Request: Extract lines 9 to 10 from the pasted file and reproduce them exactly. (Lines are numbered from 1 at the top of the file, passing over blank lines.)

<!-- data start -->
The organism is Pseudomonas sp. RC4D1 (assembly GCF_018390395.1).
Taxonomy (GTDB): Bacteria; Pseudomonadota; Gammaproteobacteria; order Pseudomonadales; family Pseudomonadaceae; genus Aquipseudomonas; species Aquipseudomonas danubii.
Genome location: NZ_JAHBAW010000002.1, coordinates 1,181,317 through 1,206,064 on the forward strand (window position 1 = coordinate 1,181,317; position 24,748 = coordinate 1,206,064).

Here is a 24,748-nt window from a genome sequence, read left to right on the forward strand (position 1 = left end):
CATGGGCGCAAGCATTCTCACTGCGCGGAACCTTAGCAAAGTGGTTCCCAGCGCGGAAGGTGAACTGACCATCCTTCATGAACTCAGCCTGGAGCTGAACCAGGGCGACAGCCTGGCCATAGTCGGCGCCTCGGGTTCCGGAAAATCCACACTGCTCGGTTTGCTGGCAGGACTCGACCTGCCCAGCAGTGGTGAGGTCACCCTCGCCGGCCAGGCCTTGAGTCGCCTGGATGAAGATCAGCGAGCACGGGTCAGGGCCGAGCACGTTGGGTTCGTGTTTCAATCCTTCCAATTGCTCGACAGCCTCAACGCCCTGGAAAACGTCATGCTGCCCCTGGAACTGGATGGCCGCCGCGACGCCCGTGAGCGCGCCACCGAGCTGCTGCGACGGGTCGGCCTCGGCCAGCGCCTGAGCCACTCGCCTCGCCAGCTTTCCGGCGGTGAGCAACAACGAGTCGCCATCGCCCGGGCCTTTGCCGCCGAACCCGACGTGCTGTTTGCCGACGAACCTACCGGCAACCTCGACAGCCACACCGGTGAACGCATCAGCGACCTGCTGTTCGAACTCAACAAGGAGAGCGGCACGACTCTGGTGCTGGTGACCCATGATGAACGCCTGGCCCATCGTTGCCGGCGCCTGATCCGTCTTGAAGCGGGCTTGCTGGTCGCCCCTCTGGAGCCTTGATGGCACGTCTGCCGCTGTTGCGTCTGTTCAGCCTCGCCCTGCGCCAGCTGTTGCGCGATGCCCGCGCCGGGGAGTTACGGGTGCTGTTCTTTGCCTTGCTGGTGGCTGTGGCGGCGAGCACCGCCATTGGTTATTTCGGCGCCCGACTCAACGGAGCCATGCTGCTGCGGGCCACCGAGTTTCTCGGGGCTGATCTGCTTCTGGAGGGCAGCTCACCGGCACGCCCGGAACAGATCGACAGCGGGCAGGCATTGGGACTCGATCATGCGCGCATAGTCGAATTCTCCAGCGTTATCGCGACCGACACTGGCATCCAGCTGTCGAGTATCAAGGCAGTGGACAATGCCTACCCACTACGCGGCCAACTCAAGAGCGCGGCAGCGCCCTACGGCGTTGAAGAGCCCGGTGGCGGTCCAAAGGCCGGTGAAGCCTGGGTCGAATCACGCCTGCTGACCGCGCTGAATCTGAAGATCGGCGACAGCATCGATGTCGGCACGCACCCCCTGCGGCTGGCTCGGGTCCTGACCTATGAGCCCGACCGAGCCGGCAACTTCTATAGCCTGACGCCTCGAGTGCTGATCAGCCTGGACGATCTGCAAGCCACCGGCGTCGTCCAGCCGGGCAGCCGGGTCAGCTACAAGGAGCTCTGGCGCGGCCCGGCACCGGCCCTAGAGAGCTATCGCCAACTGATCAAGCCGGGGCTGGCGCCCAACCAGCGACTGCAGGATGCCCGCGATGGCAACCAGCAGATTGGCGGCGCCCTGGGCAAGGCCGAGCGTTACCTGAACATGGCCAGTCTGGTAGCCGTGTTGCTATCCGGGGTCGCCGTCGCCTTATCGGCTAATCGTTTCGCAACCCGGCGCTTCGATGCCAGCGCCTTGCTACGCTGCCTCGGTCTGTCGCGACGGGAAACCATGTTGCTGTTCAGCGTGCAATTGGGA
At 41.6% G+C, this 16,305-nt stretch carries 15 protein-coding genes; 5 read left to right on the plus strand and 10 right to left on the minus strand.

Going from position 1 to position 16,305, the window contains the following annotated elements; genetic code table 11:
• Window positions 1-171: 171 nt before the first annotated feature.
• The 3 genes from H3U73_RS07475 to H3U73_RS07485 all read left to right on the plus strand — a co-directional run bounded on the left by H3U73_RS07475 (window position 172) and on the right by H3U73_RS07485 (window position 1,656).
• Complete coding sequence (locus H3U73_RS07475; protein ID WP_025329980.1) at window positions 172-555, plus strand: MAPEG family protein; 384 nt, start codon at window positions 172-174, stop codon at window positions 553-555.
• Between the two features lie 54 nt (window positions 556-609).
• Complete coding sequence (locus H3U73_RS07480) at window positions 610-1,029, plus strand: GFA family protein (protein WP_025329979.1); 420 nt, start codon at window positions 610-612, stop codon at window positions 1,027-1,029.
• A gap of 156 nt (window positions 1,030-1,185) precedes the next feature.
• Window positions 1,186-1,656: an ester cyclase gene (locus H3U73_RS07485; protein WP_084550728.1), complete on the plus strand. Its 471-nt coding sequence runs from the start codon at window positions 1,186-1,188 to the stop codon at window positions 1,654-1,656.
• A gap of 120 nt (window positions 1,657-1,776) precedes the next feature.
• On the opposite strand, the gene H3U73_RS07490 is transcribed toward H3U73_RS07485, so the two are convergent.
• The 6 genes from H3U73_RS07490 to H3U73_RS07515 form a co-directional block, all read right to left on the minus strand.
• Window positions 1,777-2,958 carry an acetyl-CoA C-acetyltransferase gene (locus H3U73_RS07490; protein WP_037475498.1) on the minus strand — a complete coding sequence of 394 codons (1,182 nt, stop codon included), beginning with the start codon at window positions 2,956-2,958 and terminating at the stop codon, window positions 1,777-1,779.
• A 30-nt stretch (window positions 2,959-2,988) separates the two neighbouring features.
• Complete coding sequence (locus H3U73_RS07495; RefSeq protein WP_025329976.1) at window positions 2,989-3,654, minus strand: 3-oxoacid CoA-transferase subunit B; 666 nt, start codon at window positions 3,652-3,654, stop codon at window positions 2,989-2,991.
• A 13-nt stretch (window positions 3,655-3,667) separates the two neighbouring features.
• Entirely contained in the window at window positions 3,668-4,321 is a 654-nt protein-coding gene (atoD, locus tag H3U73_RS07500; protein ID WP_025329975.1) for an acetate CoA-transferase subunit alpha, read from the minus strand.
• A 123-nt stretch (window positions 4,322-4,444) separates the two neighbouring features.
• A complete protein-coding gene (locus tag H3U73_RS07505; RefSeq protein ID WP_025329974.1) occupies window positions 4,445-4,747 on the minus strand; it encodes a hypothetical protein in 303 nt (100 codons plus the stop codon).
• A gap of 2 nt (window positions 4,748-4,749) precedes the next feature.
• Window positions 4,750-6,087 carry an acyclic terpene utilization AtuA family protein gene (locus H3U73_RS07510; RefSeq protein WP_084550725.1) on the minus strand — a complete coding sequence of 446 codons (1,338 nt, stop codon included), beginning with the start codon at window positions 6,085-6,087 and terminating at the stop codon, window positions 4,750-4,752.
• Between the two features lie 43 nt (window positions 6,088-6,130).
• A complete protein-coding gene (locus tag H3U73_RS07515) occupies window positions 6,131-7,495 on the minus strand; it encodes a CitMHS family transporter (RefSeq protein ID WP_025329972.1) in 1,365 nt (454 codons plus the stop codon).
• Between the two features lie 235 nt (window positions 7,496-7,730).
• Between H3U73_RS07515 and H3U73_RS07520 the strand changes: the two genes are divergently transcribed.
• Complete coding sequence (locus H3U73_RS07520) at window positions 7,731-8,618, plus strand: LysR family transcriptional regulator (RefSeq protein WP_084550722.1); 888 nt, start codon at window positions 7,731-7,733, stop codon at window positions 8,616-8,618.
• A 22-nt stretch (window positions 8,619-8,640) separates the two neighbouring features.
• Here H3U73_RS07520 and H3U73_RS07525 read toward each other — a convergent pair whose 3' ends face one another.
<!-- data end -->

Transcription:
• The 3 genes from H3U73_RS07475 to H3U73_RS07485 all read left to right on the plus strand — a co-directional run bounded on the left by H3U73_RS07475 (window position 172) and on the right by H3U73_RS07485 (window position 1,656).
• Complete coding sequence (locus H3U73_RS07475; protein ID WP_025329980.1) at window positions 172-555, plus strand: MAPEG family protein; 384 nt, start codon at window positions 172-174, stop codon at window positions 553-555.